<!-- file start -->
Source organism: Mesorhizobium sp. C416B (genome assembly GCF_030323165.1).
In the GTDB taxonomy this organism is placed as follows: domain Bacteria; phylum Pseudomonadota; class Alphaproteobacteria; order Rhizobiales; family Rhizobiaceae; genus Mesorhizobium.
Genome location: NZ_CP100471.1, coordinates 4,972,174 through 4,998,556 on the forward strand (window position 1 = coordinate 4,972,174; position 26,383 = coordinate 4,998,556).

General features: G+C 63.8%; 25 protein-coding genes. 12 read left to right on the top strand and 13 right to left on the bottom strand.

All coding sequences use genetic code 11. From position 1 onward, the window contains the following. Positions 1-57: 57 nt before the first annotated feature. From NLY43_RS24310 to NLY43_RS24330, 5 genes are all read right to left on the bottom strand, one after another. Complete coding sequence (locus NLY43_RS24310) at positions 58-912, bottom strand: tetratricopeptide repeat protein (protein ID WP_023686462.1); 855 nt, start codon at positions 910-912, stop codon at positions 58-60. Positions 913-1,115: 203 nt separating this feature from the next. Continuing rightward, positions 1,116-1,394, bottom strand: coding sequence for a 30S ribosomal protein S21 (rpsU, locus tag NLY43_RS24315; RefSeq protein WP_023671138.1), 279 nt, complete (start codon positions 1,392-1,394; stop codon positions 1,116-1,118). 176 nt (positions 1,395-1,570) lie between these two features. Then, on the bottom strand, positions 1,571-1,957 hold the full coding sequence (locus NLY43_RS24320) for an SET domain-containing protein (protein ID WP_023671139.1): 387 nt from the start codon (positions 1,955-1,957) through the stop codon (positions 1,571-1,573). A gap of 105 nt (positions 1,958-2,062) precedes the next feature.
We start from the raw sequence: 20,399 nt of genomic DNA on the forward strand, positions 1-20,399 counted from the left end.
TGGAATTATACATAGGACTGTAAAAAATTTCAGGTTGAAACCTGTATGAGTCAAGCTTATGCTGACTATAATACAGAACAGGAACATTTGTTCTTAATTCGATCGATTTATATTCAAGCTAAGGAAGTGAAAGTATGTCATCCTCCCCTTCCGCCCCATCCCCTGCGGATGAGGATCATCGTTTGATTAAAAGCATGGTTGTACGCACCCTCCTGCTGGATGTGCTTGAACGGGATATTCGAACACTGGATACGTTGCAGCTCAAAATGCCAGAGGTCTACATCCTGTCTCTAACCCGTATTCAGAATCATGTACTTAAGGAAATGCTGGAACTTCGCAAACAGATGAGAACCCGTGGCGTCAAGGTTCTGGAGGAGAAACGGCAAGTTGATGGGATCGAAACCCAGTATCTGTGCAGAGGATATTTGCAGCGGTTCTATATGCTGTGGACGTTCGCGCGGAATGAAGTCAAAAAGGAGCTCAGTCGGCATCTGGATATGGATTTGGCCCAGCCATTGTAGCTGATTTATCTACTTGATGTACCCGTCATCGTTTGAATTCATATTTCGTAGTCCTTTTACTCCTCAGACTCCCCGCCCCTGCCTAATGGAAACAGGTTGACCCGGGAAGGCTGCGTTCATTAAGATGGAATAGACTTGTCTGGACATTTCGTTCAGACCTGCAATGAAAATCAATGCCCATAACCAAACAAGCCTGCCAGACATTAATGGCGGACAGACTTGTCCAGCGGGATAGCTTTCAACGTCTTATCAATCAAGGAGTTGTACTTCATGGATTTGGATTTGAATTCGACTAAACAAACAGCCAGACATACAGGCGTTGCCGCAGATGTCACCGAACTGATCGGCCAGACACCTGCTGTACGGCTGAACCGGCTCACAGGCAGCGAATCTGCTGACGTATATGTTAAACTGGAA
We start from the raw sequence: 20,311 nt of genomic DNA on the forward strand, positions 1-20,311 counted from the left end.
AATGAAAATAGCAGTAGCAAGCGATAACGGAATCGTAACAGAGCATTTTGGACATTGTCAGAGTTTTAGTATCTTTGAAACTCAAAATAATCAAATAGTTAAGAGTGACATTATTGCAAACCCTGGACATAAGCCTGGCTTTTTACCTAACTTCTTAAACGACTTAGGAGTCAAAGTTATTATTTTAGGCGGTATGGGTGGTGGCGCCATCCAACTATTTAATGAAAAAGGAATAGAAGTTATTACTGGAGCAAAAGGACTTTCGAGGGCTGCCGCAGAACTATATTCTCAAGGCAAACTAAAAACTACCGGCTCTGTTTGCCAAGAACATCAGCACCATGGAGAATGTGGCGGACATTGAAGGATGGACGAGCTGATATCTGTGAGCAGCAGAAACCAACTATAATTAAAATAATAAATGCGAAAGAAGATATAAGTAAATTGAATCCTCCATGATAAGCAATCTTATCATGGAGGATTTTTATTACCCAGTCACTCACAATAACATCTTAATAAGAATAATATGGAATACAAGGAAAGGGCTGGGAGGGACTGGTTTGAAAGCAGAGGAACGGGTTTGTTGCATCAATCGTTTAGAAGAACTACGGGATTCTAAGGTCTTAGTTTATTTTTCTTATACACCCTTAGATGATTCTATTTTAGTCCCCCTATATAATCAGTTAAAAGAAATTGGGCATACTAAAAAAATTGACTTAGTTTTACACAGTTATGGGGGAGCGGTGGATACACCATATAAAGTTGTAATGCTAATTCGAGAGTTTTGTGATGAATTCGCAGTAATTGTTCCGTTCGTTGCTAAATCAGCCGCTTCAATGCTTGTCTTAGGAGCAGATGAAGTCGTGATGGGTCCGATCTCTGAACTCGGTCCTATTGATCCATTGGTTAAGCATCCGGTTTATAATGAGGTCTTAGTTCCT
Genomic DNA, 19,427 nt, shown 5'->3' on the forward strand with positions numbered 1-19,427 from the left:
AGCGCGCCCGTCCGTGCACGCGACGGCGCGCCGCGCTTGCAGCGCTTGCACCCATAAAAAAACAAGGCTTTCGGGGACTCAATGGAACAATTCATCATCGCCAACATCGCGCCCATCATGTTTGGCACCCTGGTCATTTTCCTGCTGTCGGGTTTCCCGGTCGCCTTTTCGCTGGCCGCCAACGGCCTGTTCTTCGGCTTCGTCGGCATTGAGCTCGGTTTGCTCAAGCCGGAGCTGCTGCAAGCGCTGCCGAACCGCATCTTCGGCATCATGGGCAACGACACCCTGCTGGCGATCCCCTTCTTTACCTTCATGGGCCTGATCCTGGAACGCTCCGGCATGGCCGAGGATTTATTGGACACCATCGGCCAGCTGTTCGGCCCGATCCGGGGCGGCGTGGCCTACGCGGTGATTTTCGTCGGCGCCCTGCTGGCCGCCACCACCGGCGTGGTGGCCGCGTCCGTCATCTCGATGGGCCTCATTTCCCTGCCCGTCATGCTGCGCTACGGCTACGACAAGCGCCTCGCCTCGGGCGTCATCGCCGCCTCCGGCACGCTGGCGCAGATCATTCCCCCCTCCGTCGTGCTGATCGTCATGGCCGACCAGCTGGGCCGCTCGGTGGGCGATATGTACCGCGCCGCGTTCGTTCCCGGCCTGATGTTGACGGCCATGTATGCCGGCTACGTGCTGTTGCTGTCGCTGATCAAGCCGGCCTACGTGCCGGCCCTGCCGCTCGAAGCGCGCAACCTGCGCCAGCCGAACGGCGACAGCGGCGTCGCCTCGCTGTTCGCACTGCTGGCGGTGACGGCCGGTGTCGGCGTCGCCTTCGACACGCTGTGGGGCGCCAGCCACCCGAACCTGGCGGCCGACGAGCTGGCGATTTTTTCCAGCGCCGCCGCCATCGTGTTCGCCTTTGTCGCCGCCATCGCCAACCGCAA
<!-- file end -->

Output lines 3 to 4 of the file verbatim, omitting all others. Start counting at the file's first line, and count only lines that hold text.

Genome location: NZ_CP100471.1, coordinates 4,972,174 through 4,998,556 on the forward strand (window position 1 = coordinate 4,972,174; position 26,383 = coordinate 4,998,556).

General features: G+C 63.8%; 25 protein-coding genes. 12 read left to right on the top strand and 13 right to left on the bottom strand.